Etiology-dependent impairment of relaxation kinetics in right ventricular end-stage failing human myocardium

Jae Hoon Chung, Brit L. Martin, Benjamin D. Canan, Mohammad T. Elnakish, Nima Milani-Nejad, Nancy S. Saad, Steven J. Repas, J. Eric J. Schultz, Jason D. Murray, Jessica L. Slabaugh, Rachel L. Gearinger, Jennifer Conkle, Tallib Karaze, Neha Rastogi, Mei Pian Chen, Will Crecelius, Kyra K. Peczkowski, Mark T. Ziolo, Vadim V. Fedorov, Ahmet KilicBryan A. Whitson, Robert S.D. Higgins, Sakima A. Smith, Peter J. Mohler, Philip F. Binkley, Paul M.L. Janssen

Research output: Contribution to journalArticlepeer-review

14 Scopus citations


Background: In patients with end-stage heart failure, the primary etiology often originates in the left ventricle, and eventually the contractile function of the right ventricle (RV) also becomes compromised. RV tissue-level deficits in contractile force and/or kinetics need quantification to understand involvement in ischemic and non-ischemic failing human myocardium. Methods and results: The human population suffering from heart failure is diverse, requiring many subjects to be studied in order to perform an adequately powered statistical analysis. From 2009-present we assessed live tissue-level contractile force and kinetics in isolated myocardial RV trabeculae from 44 non-failing and 41 failing human hearts. At 1 Hz stimulation rate (in vivo resting state) the developed active force was not different in non-failing compared to failing ischemic nor non-ischemic failing trabeculae. In sharp contrast, the kinetics of relaxation were significantly impacted by disease, with 50% relaxation time being significantly shorter in non-failing vs. non-ischemic failing, while the latter was still significantly shorter than ischemic failing. Gender did not significantly impact kinetics. Length-dependent activation was not impacted. Although baseline force was not impacted, contractile reserve was critically blunted. The force-frequency relation was positive in non-failing myocardium, but negative in both ischemic and non-ischemic myocardium, while the β-adrenergic response to isoproterenol was depressed in both pathologies. Conclusions: Force development at resting heart rate is not impacted by cardiac pathology, but kinetics are impaired and the magnitude of the impairment depends on the underlying etiology. Focusing on restoration of myocardial kinetics will likely have greater therapeutic potential than targeting force of contraction.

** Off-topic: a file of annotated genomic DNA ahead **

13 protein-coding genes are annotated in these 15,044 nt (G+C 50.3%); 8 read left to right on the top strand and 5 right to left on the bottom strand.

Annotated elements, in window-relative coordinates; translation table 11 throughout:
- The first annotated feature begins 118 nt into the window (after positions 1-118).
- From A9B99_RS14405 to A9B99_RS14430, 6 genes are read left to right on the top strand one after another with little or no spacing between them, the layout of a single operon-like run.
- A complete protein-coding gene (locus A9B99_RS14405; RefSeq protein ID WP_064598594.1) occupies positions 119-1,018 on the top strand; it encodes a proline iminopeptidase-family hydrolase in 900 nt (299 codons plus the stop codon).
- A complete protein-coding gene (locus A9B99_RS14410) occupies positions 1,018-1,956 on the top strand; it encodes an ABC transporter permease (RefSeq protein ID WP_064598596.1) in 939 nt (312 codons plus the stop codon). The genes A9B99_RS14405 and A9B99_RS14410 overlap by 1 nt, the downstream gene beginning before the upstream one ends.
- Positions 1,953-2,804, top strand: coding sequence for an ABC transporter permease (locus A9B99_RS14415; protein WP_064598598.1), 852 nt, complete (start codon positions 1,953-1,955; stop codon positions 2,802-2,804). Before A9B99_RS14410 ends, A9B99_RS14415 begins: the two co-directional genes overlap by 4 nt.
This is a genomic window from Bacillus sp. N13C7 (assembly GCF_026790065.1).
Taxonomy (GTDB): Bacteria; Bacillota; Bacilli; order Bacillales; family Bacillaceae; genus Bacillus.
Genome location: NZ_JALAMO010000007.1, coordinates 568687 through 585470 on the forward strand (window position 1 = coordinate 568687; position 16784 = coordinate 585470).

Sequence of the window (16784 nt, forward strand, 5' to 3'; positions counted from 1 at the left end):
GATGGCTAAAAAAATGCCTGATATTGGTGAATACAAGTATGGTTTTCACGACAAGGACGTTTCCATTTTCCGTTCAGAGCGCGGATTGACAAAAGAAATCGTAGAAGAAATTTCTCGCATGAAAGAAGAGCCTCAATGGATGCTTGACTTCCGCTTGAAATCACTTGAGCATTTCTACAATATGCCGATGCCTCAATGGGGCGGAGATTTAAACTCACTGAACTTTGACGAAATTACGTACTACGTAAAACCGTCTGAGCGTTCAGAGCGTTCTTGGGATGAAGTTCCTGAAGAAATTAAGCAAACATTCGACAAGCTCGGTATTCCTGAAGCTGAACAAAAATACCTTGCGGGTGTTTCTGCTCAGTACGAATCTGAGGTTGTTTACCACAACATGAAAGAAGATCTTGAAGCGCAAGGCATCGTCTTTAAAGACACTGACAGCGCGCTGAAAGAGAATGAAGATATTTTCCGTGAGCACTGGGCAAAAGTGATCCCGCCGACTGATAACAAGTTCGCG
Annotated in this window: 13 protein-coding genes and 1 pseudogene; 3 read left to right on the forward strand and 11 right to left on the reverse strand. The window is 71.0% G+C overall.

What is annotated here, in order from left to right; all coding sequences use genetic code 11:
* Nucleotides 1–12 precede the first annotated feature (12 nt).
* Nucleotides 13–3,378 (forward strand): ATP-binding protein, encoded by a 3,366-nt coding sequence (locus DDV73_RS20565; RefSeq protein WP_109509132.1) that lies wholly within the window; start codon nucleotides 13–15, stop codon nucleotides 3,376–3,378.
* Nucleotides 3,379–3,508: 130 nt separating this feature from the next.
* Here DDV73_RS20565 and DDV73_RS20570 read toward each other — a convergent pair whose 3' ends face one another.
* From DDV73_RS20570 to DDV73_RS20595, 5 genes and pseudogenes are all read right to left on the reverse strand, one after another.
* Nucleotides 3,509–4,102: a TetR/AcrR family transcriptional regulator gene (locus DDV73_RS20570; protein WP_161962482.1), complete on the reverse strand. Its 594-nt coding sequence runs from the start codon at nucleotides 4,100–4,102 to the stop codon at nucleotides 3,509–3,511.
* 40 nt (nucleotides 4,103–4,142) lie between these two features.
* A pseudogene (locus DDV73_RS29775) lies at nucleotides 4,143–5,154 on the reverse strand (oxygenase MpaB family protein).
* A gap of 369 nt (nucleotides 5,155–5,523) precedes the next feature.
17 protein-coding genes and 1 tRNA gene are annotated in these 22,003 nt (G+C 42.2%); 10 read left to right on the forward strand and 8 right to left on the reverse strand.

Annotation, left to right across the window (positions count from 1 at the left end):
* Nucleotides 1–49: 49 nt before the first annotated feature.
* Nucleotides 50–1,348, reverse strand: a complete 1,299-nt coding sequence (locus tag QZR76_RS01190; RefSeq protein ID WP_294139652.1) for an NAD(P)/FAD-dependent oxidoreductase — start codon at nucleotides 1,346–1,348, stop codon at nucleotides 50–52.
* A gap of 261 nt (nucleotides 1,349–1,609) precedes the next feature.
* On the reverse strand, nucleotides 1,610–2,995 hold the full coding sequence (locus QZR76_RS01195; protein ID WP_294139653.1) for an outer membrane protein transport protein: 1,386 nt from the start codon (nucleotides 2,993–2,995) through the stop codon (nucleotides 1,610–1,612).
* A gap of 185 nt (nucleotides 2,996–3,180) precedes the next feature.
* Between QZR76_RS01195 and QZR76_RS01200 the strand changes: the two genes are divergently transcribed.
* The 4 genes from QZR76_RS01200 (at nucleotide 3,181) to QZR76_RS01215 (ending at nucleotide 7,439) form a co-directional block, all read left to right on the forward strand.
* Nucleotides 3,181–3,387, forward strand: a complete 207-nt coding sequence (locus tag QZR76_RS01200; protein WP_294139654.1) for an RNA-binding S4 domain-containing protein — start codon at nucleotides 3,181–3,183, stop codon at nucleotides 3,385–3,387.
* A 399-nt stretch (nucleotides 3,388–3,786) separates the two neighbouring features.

Original languageEnglish (US)
Pages (from-to)81-93
Number of pages13
JournalJournal of Molecular and Cellular Cardiology
StatePublished - Aug 2018


  • Excitation-contraction coupling
  • Heart failure
  • Myocardial biology

ASJC Scopus subject areas

  • Molecular Biology
  • Cardiology and Cardiovascular Medicine


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